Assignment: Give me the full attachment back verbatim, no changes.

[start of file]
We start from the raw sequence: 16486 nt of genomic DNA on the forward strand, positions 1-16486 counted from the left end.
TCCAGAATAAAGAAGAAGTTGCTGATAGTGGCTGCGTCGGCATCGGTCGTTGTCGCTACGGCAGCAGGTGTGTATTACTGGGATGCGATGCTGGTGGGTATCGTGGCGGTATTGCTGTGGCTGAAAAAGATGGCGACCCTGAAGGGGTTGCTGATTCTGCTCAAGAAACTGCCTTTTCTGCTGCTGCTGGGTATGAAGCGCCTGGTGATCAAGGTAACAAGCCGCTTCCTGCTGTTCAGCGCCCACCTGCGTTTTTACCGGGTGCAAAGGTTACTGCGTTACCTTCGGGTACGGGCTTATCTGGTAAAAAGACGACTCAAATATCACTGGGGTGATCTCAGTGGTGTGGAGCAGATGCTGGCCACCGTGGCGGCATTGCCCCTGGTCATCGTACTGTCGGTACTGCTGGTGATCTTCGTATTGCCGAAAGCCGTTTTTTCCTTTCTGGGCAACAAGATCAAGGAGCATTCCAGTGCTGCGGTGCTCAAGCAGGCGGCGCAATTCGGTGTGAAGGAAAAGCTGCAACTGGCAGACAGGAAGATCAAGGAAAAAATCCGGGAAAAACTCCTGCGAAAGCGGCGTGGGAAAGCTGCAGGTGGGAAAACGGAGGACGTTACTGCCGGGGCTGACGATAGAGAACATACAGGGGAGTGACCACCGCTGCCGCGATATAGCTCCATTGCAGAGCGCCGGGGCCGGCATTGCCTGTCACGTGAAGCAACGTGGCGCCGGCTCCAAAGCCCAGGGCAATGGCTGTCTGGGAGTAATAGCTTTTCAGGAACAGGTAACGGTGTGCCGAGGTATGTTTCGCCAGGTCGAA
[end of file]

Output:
We start from the raw sequence: 16486 nt of genomic DNA on the forward strand, positions 1-16486 counted from the left end.
TCCAGAATAAAGAAGAAGTTGCTGATAGTGGCTGCGTCGGCATCGGTCGTTGTCGCTACGGCAGCAGGTGTGTATTACTGGGATGCGATGCTGGTGGGTATCGTGGCGGTATTGCTGTGGCTGAAAAAGATGGCGACCCTGAAGGGGTTGCTGATTCTGCTCAAGAAACTGCCTTTTCTGCTGCTGCTGGGTATGAAGCGCCTGGTGATCAAGGTAACAAGCCGCTTCCTGCTGTTCAGCGCCCACCTGCGTTTTTACCGGGTGCAAAGGTTACTGCGTTACCTTCGGGTACGGGCTTATCTGGTAAAAAGACGACTCAAATATCACTGGGGTGATCTCAGTGGTGTGGAGCAGATGCTGGCCACCGTGGCGGCATTGCCCCTGGTCATCGTACTGTCGGTACTGCTGGTGATCTTCGTATTGCCGAAAGCCGTTTTTTCCTTTCTGGGCAACAAGATCAAGGAGCATTCCAGTGCTGCGGTGCTCAAGCAGGCGGCGCAATTCGGTGTGAAGGAAAAGCTGCAACTGGCAGACAGGAAGATCAAGGAAAAAATCCGGGAAAAACTCCTGCGAAAGCGGCGTGGGAAAGCTGCAGGTGGGAAAACGGAGGACGTTACTGCCGGGGCTGACGATAGAGAACATACAGGGGAGTGACCACCGCTGCCGCGATATAGCTCCATTGCAGAGCGCCGGGGCCGGCATTGCCTGTCACGTGAAGCAACGTGGCGCCGGCTCCAAAGCCCAGGGCAATGGCTGTCTGGGAGTAATAGCTTTTCAGGAACAGGTAACGGTGTGCCGAGGTATGTTTCGCCAGGTCGAA